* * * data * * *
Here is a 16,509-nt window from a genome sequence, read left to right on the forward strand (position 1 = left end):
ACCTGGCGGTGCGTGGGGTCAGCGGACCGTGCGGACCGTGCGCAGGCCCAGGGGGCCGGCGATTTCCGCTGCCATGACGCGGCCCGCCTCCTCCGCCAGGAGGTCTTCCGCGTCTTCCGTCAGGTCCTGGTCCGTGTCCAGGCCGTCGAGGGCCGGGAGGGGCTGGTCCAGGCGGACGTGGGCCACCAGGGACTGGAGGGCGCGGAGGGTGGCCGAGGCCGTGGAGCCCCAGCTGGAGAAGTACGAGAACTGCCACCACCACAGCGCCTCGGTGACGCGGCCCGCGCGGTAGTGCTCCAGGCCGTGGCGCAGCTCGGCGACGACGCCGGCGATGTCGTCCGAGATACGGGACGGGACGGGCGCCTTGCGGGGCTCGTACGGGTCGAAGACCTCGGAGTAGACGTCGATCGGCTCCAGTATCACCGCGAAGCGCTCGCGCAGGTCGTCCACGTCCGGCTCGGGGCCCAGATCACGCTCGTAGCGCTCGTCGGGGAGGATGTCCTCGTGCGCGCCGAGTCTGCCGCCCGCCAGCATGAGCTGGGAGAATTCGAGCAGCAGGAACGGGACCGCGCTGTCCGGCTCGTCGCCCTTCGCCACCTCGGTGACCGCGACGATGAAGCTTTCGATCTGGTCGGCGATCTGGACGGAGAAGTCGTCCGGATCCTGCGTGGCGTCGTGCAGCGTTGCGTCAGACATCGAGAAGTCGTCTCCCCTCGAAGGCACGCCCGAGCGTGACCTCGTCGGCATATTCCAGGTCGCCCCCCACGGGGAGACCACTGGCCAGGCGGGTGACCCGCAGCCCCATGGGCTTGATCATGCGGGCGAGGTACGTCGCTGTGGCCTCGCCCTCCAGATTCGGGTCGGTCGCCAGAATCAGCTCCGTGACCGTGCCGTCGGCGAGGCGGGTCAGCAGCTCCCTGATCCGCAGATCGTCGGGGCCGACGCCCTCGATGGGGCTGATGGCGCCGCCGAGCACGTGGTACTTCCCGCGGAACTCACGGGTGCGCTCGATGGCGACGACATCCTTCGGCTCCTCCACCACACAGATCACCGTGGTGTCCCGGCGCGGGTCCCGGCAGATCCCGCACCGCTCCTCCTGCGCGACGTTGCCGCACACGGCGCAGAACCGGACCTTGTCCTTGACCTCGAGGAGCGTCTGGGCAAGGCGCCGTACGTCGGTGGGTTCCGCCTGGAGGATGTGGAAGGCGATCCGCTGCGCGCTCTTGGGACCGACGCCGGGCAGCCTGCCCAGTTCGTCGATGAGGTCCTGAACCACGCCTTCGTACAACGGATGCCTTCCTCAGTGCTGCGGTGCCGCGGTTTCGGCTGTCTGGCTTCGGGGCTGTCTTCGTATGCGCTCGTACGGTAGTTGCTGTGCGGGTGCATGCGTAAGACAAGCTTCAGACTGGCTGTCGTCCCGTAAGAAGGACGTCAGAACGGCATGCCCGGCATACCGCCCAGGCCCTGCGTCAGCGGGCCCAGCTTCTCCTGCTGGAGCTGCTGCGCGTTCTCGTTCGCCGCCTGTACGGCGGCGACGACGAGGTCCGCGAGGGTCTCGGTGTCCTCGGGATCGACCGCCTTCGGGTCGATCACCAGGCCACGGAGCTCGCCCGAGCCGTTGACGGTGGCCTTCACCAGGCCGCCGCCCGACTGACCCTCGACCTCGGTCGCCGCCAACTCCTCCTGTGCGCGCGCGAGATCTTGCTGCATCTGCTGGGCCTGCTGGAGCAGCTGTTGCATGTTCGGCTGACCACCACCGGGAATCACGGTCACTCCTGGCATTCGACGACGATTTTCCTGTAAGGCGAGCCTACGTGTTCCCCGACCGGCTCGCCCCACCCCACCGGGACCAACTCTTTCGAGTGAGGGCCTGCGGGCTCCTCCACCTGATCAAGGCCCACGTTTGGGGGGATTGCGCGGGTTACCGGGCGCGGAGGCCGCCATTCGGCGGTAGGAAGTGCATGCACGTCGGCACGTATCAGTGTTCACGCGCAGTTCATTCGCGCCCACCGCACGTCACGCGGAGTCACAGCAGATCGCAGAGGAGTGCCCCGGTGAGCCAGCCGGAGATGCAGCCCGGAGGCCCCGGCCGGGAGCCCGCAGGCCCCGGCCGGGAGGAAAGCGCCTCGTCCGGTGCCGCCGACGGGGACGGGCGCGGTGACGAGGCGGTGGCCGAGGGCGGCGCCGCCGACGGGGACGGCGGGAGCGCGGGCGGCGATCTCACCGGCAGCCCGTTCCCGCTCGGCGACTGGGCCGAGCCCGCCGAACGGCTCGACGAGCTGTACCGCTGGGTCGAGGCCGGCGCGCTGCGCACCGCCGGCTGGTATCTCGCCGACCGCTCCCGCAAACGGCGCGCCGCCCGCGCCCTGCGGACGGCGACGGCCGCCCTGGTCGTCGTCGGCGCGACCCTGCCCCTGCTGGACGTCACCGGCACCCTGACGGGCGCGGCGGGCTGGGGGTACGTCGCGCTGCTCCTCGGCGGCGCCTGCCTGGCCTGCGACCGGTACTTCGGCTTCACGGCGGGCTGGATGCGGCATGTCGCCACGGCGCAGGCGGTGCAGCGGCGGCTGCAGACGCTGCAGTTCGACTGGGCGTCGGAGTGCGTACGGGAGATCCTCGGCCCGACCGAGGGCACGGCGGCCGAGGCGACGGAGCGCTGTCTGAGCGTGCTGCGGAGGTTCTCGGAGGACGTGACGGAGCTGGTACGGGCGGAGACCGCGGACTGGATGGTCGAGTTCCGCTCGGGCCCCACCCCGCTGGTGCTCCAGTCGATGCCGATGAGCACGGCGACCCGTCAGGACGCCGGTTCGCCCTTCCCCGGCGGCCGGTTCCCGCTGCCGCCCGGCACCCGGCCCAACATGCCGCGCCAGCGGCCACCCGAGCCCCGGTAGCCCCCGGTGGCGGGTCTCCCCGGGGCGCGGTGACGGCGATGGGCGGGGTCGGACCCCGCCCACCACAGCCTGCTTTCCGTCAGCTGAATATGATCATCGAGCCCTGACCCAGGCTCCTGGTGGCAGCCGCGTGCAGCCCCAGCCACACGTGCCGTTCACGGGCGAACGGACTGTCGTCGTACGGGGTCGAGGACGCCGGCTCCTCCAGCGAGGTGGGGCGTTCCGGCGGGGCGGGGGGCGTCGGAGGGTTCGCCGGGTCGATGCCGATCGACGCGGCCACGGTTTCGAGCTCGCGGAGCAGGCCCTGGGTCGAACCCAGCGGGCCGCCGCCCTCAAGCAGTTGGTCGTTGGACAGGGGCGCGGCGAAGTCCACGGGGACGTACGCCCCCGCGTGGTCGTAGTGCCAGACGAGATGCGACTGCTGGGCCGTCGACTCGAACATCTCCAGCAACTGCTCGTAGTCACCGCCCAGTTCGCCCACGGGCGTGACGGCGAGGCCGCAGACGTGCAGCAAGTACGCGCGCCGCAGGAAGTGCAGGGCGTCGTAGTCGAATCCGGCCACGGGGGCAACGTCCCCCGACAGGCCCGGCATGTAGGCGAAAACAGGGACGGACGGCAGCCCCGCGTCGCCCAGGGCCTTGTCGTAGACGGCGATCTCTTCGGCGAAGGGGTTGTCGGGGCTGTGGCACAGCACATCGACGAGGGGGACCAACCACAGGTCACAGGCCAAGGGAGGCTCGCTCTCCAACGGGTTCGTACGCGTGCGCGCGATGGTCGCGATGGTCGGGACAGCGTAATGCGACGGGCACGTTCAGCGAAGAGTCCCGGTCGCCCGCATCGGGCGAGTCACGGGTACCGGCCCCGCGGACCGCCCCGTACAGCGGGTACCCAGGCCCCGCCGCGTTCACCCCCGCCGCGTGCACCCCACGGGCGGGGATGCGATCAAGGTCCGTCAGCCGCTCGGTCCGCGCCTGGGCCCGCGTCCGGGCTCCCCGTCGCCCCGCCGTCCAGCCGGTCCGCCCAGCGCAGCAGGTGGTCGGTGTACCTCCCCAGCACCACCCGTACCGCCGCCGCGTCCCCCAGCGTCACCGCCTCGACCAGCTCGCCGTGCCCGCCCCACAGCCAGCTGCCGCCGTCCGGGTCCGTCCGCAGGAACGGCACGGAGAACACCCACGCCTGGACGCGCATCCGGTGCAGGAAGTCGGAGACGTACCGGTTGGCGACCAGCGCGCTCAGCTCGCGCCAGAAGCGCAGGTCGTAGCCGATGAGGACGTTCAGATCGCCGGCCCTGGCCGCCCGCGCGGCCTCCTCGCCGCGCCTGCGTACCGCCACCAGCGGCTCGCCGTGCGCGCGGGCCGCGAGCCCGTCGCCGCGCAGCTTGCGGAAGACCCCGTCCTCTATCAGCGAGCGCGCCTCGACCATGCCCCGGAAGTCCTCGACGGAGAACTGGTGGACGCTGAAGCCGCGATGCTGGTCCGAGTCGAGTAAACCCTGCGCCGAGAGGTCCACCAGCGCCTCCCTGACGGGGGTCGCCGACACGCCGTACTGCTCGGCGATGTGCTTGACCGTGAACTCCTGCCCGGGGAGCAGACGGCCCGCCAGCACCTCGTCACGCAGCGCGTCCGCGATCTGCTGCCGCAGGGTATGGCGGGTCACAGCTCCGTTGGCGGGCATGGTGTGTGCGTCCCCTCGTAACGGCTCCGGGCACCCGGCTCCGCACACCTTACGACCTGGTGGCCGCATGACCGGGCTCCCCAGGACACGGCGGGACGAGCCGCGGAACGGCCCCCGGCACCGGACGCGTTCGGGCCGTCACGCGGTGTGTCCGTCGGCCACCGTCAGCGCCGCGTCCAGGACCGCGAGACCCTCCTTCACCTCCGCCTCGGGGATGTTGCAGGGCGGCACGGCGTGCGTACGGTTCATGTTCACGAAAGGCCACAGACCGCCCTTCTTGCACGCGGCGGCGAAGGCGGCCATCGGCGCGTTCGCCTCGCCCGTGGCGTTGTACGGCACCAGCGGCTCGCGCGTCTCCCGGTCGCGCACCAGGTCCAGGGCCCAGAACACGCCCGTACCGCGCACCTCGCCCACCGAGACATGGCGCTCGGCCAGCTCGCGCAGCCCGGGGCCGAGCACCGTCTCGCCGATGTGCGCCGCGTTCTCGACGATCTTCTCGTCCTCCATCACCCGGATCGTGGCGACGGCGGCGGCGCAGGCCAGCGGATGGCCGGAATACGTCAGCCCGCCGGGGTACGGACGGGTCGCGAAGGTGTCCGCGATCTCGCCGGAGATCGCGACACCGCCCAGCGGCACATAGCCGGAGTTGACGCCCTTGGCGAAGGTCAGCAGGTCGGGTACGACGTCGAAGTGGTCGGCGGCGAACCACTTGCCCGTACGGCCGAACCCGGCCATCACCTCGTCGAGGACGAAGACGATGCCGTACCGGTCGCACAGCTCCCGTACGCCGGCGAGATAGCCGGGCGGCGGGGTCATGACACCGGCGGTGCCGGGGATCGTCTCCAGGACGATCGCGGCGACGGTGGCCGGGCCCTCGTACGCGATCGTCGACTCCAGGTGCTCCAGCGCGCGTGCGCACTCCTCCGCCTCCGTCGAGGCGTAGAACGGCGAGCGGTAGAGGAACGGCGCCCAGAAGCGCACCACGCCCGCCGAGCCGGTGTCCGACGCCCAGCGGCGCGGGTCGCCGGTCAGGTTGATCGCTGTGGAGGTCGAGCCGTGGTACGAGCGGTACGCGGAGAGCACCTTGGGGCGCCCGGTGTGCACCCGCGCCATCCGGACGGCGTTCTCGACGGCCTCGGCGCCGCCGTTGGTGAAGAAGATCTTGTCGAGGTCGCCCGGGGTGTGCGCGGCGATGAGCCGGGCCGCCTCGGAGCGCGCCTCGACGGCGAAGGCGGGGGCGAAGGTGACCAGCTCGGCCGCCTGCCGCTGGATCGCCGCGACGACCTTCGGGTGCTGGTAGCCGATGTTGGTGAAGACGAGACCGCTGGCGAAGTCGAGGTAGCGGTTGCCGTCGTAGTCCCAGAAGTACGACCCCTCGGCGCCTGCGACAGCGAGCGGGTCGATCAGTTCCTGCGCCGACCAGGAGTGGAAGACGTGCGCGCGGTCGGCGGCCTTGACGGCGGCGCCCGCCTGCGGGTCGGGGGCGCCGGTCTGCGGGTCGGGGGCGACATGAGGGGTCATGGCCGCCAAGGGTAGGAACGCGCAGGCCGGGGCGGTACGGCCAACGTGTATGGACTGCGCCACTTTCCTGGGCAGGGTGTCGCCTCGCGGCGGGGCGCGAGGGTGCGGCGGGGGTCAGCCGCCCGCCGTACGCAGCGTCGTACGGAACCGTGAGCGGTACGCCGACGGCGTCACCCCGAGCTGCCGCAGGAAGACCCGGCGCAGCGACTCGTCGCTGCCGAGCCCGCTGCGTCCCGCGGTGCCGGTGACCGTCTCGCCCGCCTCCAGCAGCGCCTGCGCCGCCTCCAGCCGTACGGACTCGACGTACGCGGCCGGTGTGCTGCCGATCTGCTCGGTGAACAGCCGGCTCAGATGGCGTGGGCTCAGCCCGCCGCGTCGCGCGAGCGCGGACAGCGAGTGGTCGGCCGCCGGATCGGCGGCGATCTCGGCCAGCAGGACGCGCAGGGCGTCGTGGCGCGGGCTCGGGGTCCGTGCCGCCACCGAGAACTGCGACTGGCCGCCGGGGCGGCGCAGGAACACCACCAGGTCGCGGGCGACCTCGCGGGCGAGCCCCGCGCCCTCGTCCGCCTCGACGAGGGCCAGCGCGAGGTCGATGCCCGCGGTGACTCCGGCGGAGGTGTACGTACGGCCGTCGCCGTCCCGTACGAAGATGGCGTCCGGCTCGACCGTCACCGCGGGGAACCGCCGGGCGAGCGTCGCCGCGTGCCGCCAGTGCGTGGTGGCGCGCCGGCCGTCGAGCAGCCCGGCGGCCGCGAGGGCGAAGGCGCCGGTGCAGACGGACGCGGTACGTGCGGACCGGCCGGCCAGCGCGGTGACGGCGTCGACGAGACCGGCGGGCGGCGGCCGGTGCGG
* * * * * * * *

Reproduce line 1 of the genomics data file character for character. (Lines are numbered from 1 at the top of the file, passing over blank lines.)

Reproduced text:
Here is a 16,509-nt window from a genome sequence, read left to right on the forward strand (position 1 = left end):